Forest Abbott-Lum is the Co-Director of the Beijing Energy Network, and the CSR Project Manager for Shangrila Farms. In these roles, she interacts with stakeholders in the environmental field from migratory beekeepers to Chinese electricity grid experts. Forest has previously worked as a Princeton in Asia Fellow at the Natural Resources Defense Council and is a graduate of Bennington College.
Beyongo Mukete Dynamic is a PhD candidate at the Australian Centre on China in the World (CIW), ANU.
Carolyn Cartier is an urban geographer who works on China and comparative urban studies. She is a professor at the University of Technology, Sydney and an Adjunct Director of CIW.
Antony Dapiran is an Australian-born, Hong Kong-based lawyer and writer. His book City of Protest: A Recent History of Dissent in Hong Kong was published by Penguin in March 2017.
Annie Drahos completed her Honours Degree in 2016 at the University of Adelaide, during which she researched character reform, digitisation, naming rights, and citizen–state relations in contemporary China.
Gloria Davies is a literary scholar and historian of China. She is Professor of Chinese Studies in the School of Languages, Literatures, Cultures and Linguistics at Monash University and an Adjunct Director of CIW.
Rebecca Fabrizi has a background as a diplomat for the UK and the EU. Until February 2017, she was a Senior Strategic Research Fellow at CIW. Her research focuses on China’s foreign policy-making apparatus, and on China’s relations with other major powers, with its neighbourhood, and on regional and global governance structures.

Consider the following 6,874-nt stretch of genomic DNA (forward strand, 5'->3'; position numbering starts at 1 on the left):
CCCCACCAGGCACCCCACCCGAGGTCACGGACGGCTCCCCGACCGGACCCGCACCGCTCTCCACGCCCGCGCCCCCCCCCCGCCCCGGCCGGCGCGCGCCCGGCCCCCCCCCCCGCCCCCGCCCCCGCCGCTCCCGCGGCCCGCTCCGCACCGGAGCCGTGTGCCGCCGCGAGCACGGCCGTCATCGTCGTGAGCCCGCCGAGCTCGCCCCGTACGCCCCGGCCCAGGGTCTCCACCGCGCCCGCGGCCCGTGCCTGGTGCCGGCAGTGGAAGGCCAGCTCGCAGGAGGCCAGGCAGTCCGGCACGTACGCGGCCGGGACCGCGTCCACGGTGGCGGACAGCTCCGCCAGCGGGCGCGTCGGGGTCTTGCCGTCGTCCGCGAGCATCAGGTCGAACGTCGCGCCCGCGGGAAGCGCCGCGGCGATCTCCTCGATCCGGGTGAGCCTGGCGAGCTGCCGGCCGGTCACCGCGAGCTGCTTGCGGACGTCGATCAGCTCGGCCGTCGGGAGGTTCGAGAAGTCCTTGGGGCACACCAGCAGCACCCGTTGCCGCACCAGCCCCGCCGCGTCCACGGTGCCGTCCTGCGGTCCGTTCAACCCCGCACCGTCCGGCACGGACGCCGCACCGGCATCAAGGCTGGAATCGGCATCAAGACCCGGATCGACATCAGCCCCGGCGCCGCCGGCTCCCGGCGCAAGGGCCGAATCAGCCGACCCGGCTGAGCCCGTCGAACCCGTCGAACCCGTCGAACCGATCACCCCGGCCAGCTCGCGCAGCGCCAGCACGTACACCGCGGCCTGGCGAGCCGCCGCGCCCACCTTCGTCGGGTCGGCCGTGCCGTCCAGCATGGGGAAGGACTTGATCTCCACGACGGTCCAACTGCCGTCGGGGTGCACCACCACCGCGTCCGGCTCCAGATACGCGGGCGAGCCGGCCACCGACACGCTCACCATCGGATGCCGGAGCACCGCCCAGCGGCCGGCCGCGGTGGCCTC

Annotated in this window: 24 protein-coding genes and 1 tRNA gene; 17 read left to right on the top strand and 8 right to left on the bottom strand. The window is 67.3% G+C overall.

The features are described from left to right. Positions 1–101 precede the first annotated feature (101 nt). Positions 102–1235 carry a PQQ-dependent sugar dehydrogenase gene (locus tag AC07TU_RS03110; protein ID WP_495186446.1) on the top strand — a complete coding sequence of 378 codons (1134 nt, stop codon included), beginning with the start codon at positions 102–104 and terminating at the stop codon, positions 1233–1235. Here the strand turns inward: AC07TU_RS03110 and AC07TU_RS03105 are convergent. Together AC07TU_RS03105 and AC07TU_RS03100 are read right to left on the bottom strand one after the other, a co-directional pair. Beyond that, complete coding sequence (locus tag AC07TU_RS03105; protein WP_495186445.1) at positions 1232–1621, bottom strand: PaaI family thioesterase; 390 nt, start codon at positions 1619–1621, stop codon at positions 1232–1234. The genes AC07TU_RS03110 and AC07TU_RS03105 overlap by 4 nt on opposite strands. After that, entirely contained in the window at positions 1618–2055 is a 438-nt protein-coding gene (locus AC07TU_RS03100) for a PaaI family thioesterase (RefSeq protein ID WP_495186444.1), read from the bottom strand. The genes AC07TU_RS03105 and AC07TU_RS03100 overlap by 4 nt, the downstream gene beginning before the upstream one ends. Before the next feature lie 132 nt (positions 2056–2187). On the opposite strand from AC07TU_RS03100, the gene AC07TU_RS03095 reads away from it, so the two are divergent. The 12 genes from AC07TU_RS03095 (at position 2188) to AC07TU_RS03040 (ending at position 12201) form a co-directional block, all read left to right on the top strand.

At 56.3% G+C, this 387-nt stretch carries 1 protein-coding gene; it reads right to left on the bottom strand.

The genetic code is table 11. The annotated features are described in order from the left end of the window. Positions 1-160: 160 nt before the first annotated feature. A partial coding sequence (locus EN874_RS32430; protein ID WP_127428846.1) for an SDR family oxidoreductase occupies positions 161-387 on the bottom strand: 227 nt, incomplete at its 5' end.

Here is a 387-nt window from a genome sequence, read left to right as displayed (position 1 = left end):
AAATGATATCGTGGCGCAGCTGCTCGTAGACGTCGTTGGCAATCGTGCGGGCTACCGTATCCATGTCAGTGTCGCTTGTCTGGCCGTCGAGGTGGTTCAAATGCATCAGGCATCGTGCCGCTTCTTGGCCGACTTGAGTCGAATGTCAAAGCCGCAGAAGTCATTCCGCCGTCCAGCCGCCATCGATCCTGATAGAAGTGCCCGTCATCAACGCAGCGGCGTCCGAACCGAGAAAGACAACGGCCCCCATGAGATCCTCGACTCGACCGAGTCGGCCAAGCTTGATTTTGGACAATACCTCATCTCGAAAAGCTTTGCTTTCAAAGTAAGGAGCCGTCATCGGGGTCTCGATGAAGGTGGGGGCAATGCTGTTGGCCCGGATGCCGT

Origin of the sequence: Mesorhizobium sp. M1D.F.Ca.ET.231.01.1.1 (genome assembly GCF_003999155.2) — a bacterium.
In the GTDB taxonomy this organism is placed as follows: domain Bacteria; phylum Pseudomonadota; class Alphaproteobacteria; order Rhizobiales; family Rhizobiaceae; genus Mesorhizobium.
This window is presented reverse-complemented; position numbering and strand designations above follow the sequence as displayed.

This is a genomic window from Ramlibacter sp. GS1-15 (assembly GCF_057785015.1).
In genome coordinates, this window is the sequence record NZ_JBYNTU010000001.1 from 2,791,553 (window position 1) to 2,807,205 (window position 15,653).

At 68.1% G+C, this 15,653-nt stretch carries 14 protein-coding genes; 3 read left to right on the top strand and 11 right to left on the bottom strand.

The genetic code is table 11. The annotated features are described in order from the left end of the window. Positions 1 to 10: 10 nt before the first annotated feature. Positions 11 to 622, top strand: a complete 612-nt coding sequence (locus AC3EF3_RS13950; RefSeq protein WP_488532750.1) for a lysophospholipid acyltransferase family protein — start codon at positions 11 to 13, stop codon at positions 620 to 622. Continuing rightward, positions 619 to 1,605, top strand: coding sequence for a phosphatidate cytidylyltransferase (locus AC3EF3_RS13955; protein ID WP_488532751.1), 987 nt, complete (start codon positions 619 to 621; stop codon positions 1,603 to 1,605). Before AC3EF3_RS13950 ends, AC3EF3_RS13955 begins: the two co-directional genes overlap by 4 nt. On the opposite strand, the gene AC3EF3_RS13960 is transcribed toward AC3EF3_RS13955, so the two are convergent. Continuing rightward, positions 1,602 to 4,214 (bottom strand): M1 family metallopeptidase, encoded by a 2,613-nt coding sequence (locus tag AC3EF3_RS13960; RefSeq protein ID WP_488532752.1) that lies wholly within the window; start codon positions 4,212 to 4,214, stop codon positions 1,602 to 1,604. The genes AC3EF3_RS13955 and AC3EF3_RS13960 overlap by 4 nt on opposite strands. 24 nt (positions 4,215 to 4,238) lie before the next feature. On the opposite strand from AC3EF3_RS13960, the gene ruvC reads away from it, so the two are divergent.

Ivan Franceschini is a Marie Curie Fellow at Ca’ Foscari University of Venice and at CIW working on a project on Chinese labour in a global perspective. From 2006 to 2015, he lived in China, where he worked as a journalist and as a consultant in the field of development co-operation. His research interests focus on Chinese and Cambodian labour and civil society.
Jane Golley is an economist focused on a range of Chinese transition and development issues. She is Deputy Director of CIW.
Gerry Groot is Senior Lecturer in Chinese Studies in the Department of Asian Studies at the University of Adelaide and an Adjunct Director of CIW. He researches the roles of the CCP’s United Front at home and abroad, Chinese conspiracy theories, soft power, ghosts, and cookbooks.
Mark Harrison is a Senior Lecturer in Chinese at the University of Tasmania and an Adjunct Director of CIW. His work examines knowledge and representation in Chinese contexts, exploring contemporary cultural and social life in Taiwan and mainland China.
Linda Jaivin is the author of eleven books — including the China memoir The Monkey and the Dragon — an essayist, translator, co-editor with Geremie R. Barmé of the anthology of translation New Ghosts Old Dreams: Chinese Rebel Voices, and editorial consultant at CIW.
Natalie Köhle is a historian of Chinese medicine. Her research focuses on the on the history of humours and fluids in China, with a comparative interest in the Āyurvedic and Greco-Islamic medical traditions. She is currently a Postdoctoral Fellow at CIW.
Lorand Laskai is a research associate at the Council on Foreign Affairs in New York.